Homes - Interiors

Interior: Modern family cottage

Laura Muir
Janet Kimber

Homeowner and designer Laura Fisher transforms her family cottage from bold and busy to simple and refined.

It took about three minutes for me to decide to buy this place,” says homeowner and designer Laura Fisher. Living in Calgary at the time, Laura had become well acquainted with Nova Scotia while visiting her son at Dalhousie University in Halifax, and she thought it would be an ideal spot to own a family cottage. When she was in the province in October of 2007, she rented a car and drove around the area south of Lunenburg, armed with a list of 20 properties. “I think this was one of the last on the list, and as soon as I looked around I said, ‘This is it!’”

The distinctively modern structure – designed by architects from the United States and built by local builders four years earlier – stood high up on a forested, five-acre site and was immersed in nature on all sides. While it was the sense of privacy and the panoramic views – from a small pond to the vast expanse of ocean to meadows and rolling hills – that drew Laura to this property, she also saw potential in the cottage itself. “It had a good feeling,” she says.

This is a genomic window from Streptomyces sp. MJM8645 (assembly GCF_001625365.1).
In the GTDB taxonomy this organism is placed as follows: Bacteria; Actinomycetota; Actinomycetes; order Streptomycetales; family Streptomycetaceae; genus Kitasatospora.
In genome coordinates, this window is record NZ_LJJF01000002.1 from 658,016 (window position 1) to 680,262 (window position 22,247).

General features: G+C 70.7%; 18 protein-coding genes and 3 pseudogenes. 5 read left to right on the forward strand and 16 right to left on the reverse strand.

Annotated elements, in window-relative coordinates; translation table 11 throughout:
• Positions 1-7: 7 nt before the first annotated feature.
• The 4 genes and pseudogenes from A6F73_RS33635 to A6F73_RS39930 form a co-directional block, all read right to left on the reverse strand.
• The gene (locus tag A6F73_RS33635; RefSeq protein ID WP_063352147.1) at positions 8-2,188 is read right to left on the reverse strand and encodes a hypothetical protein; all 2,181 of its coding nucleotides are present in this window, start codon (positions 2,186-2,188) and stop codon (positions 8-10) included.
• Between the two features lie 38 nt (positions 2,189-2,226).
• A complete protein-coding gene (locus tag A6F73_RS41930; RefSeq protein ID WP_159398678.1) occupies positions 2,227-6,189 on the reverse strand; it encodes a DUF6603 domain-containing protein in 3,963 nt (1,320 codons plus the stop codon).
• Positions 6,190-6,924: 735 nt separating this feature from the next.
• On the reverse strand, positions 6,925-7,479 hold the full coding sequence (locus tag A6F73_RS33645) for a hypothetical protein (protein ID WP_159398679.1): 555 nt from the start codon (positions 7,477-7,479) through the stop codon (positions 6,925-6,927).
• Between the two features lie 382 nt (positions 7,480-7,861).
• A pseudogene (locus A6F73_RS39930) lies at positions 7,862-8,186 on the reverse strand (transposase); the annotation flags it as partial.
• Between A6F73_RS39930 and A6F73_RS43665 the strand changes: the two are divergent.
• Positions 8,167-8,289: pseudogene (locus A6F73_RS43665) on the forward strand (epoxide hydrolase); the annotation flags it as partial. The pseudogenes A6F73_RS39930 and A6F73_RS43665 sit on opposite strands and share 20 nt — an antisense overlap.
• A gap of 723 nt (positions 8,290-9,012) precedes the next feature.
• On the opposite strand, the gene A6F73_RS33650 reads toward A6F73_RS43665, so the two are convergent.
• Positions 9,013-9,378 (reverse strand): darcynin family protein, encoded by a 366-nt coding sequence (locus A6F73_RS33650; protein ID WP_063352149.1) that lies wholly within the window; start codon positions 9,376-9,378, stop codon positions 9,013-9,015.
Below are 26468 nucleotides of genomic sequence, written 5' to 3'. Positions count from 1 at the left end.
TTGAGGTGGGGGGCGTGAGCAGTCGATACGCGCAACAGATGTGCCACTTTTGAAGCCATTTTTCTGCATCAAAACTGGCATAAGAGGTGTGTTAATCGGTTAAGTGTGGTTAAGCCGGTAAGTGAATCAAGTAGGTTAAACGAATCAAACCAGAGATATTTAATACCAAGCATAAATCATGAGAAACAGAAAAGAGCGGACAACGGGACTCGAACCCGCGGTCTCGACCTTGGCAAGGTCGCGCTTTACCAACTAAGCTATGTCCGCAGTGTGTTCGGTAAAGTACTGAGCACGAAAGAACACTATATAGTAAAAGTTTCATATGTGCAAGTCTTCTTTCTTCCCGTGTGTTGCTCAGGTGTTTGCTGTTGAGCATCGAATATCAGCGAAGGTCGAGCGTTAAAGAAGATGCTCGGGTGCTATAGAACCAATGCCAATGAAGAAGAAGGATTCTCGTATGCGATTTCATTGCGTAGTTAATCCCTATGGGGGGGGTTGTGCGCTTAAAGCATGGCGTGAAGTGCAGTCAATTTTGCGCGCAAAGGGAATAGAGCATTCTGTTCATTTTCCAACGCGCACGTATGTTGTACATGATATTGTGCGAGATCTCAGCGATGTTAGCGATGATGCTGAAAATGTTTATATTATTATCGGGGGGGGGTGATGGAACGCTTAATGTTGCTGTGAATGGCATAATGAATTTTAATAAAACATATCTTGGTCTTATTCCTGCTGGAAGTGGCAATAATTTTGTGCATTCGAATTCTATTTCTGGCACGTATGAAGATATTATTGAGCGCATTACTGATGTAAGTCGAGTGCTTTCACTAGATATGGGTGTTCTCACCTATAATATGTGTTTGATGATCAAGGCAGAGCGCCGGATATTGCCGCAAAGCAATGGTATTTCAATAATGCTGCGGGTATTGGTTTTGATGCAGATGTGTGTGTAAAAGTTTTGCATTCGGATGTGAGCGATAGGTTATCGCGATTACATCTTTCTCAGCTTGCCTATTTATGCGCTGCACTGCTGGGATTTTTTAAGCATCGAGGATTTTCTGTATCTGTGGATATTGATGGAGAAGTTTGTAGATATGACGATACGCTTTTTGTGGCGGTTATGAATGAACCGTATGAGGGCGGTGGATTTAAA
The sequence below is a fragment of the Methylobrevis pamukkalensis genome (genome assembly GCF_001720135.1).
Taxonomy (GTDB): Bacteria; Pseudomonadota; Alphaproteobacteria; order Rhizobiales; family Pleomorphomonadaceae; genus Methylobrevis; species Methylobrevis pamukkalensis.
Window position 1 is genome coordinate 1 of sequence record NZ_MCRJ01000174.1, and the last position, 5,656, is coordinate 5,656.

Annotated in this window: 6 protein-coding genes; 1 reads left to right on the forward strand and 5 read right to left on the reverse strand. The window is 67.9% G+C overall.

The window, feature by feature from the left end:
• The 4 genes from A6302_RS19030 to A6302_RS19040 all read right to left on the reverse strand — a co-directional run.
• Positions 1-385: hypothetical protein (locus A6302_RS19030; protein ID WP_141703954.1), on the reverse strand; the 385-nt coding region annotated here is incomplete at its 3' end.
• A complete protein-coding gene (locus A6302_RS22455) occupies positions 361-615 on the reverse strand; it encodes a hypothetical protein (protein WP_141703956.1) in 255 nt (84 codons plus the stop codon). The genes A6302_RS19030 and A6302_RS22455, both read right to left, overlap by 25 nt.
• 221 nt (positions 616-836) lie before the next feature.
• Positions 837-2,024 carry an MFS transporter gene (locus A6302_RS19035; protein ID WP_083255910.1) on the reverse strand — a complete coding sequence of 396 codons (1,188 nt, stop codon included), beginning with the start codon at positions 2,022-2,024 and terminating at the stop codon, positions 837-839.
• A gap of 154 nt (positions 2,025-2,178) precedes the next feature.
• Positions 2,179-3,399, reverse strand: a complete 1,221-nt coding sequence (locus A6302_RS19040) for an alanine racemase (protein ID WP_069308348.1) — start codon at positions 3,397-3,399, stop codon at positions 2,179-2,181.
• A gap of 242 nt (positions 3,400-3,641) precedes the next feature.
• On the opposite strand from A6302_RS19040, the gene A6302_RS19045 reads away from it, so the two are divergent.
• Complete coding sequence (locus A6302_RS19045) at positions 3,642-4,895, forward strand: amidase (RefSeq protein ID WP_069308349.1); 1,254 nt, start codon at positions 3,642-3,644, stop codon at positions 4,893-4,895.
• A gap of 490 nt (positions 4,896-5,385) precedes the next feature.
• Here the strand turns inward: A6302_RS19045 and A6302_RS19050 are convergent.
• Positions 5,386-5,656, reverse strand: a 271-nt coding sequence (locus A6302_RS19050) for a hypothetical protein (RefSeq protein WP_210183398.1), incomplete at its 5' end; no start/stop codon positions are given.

Family cottage
Even though the interior design had a makeshift quality with a few big box furnishings placed here and there, its open-concept spaces and arched ceilings – 15 feet at the highest point and 12 at the lowest – gave the house a sense of airy grandness. Its layout also appealed to Laura, with features like the master bedroom suite tucked away on one end.

But still, the cottage’s architecturally bold look needed to be “hushed,” so Laura enlisted architect Diana Carl to help her create the refined aesthetic she desired. “We really wanted to soften the form,” says Diana. “It has very distinct lines and was quite busy, so inside what we aimed to do was respect the large open space but really quiet it down and turn it toward the water.”

“The loft is clad in aluminum siding to go along with the windows,” says Diana. And it’s also the one beacon on the building: From the water, it looks like a silver box connected to two white wings.

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